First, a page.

November 26, 2015

11/8/15 - Alabama Hills

Alabama Hills Recreation Area is just outside Lone Pine, California. I couldn't get a movie map from the Film History Museum, but I did have a  BLM map of the area, with locatons for some of the arches and movies.

Alabama Hills was named after a Confederate warship called the C.S.S Alabama by southern sympathizers during the Civil War. The name was used for their mining claims and it stuck.

First thing we saw was this painted rock.  (I found out later that the locals repaint it occasionally...and they call it Brenda.)  I climbed up on top of it, but George stayed down by the truck--or in it, as shown.
It's just gorgeous out here with the big round rocks scattered all around, and the Sierra Nevadas in the distance.  That's Mount Whitney in the middle--the highest mountain in the lower 48--14,505'.  (I looked it up.)
We drove about a mile and a half and stopped at the Arch Loop Trailhead.  The trail starts off across the desert, but ends up in the rocks pretty soon.
The map showed this was the trail to Mobius Arch.  I was surprised when we found this one first.  It's called (ready for this?) Heart Arch.  It's such a perfect heart, it wouldn't have worked to call it anything else.
Next up was Lathe Arch.  The standard view is through it to the I took a picture of it with the mountains in the background.  Say what you want about cliches, they really do work well.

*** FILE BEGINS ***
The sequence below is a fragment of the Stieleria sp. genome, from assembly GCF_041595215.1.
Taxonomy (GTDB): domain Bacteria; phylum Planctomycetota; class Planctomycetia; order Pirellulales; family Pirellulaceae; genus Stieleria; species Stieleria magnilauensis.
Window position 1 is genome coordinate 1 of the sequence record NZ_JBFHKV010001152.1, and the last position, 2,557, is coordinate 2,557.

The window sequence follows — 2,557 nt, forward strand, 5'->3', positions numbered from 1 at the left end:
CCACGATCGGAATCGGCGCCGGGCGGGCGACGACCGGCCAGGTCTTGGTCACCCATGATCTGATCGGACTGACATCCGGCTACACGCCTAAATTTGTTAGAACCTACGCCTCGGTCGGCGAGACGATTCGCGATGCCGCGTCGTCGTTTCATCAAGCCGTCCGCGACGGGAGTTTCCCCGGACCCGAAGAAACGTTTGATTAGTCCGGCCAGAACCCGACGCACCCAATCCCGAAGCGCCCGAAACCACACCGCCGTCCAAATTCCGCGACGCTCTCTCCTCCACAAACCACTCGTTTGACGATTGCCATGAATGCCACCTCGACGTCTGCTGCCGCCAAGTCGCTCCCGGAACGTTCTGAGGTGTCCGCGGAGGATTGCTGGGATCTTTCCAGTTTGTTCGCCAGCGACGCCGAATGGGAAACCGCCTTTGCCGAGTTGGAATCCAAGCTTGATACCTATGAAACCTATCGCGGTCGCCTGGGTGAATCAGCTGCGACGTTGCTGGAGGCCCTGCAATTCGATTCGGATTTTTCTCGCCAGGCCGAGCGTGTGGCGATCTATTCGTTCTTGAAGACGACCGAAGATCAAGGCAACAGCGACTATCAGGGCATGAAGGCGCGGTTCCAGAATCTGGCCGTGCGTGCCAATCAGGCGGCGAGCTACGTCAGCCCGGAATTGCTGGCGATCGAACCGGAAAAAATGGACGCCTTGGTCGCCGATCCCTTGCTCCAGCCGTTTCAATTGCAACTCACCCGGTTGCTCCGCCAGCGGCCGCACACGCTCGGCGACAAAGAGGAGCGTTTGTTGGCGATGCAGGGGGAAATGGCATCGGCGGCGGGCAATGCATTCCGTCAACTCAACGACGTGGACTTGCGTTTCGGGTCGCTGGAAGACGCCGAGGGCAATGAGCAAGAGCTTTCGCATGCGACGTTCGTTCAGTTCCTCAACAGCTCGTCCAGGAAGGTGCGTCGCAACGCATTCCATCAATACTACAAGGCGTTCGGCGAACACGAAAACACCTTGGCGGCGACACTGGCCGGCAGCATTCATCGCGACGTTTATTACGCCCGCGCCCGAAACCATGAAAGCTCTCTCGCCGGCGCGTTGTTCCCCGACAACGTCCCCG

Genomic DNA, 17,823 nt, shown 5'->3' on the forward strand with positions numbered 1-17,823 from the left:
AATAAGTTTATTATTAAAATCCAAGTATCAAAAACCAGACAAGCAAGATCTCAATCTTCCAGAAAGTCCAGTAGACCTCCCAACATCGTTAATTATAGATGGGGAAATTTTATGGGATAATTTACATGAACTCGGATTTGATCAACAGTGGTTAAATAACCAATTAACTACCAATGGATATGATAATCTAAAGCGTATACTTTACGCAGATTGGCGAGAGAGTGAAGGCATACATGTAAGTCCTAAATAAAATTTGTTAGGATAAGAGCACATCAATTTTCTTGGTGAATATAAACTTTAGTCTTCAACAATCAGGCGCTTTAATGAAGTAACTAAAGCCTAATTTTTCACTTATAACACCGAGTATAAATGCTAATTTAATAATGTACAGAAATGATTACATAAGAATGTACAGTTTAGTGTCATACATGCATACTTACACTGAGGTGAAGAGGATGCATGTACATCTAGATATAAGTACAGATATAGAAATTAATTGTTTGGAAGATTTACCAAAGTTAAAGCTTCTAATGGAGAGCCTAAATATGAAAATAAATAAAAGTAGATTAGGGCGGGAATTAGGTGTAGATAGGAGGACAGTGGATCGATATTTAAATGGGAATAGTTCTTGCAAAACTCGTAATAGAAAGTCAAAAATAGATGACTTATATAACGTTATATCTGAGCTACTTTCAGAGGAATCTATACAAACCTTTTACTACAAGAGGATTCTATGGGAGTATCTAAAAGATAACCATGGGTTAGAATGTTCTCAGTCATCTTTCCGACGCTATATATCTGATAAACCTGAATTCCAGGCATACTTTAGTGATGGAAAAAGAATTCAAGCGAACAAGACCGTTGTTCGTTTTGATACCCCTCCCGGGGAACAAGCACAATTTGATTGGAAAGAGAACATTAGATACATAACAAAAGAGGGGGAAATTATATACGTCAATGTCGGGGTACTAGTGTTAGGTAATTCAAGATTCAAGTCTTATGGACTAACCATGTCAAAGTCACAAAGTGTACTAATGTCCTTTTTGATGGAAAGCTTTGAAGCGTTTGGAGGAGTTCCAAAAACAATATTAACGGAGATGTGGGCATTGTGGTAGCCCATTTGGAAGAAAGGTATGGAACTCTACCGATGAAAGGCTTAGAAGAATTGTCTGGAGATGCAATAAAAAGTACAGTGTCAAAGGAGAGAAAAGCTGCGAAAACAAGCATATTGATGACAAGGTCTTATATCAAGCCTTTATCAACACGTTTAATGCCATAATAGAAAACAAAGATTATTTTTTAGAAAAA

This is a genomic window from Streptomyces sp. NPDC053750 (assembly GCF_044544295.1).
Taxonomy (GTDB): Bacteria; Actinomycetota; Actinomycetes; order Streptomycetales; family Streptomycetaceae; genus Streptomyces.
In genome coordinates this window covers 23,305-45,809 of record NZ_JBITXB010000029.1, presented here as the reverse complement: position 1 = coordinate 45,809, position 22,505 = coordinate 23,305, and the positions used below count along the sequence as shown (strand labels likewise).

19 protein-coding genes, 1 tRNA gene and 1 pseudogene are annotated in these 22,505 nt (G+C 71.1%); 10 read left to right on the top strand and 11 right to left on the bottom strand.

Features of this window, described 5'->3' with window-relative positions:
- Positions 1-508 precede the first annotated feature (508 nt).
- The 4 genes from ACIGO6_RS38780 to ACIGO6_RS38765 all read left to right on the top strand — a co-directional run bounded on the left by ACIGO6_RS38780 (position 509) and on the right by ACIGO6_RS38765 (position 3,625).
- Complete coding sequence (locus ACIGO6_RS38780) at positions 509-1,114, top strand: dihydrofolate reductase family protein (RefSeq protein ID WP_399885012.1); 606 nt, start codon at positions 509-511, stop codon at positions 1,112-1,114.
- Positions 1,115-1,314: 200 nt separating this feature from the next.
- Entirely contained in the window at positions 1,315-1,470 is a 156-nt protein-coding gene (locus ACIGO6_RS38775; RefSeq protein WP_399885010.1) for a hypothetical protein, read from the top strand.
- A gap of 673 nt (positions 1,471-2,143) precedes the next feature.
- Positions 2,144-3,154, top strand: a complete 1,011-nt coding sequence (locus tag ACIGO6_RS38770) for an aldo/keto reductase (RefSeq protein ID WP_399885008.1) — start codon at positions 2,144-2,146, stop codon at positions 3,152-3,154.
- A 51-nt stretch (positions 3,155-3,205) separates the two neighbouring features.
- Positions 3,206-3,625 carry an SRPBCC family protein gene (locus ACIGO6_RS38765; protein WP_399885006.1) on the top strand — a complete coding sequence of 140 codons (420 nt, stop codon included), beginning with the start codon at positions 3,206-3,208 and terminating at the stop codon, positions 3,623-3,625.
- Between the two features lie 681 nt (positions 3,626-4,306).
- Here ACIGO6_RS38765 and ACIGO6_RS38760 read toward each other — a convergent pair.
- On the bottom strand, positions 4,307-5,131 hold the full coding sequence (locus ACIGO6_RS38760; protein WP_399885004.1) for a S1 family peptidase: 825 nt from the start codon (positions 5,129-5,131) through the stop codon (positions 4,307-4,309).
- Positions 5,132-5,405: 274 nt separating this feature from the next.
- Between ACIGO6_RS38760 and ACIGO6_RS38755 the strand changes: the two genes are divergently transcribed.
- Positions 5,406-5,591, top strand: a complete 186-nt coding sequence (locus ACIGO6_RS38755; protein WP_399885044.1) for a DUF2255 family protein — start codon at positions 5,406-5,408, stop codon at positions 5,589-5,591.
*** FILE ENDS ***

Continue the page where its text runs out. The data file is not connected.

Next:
Just in case you don't know what a "mobius" is, I looked it up for you.  Webster's says a Mobius strip is a one-sided surface that is constructed from a rectangle by holding one end fixed, rotating the opposite end through 180 degrees, and joining it to the first end. Ye gods!  Here's an easier way to look at it:  take a paper strip and give it a half-twist, then join the ends together to form a loop. Then if you draw a line down the middle starting at the seam, you end up back at the seam, but on the other side.  Pretty cool.  So the twist on this arch is like the twist on a mobius strip, hence Mobius Arch. The view is Mt. Whitney again.  This is the traditional symbol for the Alabama Hills.
The view from the other side is of Lone Pine Peak.  I probably could have told you it was another arch and you'd believe me because it looks so very different from this side. 
Everywhere you walk along the trail are interesting formations.
And there are arches everywhere you look.  This is a pretty little one, but it is an arch nonetheless. From this angle, it almost looks like another heart but I think it's mostly shadows.
Here's Mount Whitney again.  The two peaks on the left that look like twins are called The Needles and make it very easy to identify Mount Whitney.
The clouds were doing really interesting things over the Sierras.  George got dizzy trying to take pictures of the F-15's from China Lake practice diving over the peaks, then pulling straight up.
After we got back to the truck, I tried to talk George into another hike to more arches or going to some of the movie sites.  He wasn't much interested. So I talked him into a drive up the Whitney Portal Road towards the mountains.
This is what the Owens Valley and the Alabama Hills look from the road up.
As soon as we saw the first snow on the road, George turned around.  Before we headed back down, I got one last picture of the east face of Mount Whitney.  I think it's another standard photo, but it's mine and I like it.
I wonder where the clouds went?

More pictures of the Alabama Hills.

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